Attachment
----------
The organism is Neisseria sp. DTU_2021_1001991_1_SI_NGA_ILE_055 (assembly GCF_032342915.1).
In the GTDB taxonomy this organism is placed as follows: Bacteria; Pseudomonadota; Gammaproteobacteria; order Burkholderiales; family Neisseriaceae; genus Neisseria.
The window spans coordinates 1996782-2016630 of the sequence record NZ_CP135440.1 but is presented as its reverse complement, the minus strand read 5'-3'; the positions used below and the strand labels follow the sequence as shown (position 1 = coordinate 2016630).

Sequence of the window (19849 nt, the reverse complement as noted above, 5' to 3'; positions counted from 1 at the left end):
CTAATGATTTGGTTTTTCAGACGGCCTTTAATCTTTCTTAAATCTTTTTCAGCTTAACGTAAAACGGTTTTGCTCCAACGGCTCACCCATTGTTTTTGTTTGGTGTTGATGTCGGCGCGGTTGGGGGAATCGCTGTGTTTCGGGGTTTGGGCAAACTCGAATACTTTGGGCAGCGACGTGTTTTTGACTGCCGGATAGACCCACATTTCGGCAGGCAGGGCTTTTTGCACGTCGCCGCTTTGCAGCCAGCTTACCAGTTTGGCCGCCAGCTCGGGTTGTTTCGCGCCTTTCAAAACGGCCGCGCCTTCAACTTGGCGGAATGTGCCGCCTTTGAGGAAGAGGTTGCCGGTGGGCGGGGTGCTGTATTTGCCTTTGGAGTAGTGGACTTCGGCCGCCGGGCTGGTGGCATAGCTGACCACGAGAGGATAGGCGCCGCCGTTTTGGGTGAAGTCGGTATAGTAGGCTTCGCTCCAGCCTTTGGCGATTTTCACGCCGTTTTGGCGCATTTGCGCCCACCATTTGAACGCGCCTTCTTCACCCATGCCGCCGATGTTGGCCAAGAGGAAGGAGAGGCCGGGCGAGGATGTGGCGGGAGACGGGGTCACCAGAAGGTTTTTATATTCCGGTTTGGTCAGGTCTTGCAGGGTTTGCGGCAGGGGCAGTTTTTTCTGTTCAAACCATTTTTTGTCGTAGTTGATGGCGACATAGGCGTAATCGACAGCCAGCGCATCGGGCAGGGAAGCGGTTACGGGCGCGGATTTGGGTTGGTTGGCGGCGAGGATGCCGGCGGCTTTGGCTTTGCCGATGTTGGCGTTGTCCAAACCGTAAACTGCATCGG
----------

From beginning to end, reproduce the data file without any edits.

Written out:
The organism is Neisseria sp. DTU_2021_1001991_1_SI_NGA_ILE_055 (assembly GCF_032342915.1).
In the GTDB taxonomy this organism is placed as follows: Bacteria; Pseudomonadota; Gammaproteobacteria; order Burkholderiales; family Neisseriaceae; genus Neisseria.
The window spans coordinates 1996782-2016630 of the sequence record NZ_CP135440.1 but is presented as its reverse complement, the minus strand read 5'-3'; the positions used below and the strand labels follow the sequence as shown (position 1 = coordinate 2016630).

Sequence of the window (19849 nt, the reverse complement as noted above, 5' to 3'; positions counted from 1 at the left end):
CTAATGATTTGGTTTTTCAGACGGCCTTTAATCTTTCTTAAATCTTTTTCAGCTTAACGTAAAACGGTTTTGCTCCAACGGCTCACCCATTGTTTTTGTTTGGTGTTGATGTCGGCGCGGTTGGGGGAATCGCTGTGTTTCGGGGTTTGGGCAAACTCGAATACTTTGGGCAGCGACGTGTTTTTGACTGCCGGATAGACCCACATTTCGGCAGGCAGGGCTTTTTGCACGTCGCCGCTTTGCAGCCAGCTTACCAGTTTGGCCGCCAGCTCGGGTTGTTTCGCGCCTTTCAAAACGGCCGCGCCTTCAACTTGGCGGAATGTGCCGCCTTTGAGGAAGAGGTTGCCGGTGGGCGGGGTGCTGTATTTGCCTTTGGAGTAGTGGACTTCGGCCGCCGGGCTGGTGGCATAGCTGACCACGAGAGGATAGGCGCCGCCGTTTTGGGTGAAGTCGGTATAGTAGGCTTCGCTCCAGCCTTTGGCGATTTTCACGCCGTTTTGGCGCATTTGCGCCCACCATTTGAACGCGCCTTCTTCACCCATGCCGCCGATGTTGGCCAAGAGGAAGGAGAGGCCGGGCGAGGATGTGGCGGGAGACGGGGTCACCAGAAGGTTTTTATATTCCGGTTTGGTCAGGTCTTGCAGGGTTTGCGGCAGGGGCAGTTTTTTCTGTTCAAACCATTTTTTGTCGTAGTTGATGGCGACATAGGCGTAATCGACAGCCAGCGCATCGGGCAGGGAAGCGGTTACGGGCGCGGATTTGGGTTGGTTGGCGGCGAGGATGCCGGCGGCTTTGGCTTTGCCGATGTTGGCGTTGTCCAAACCGTAAACTGCATCGG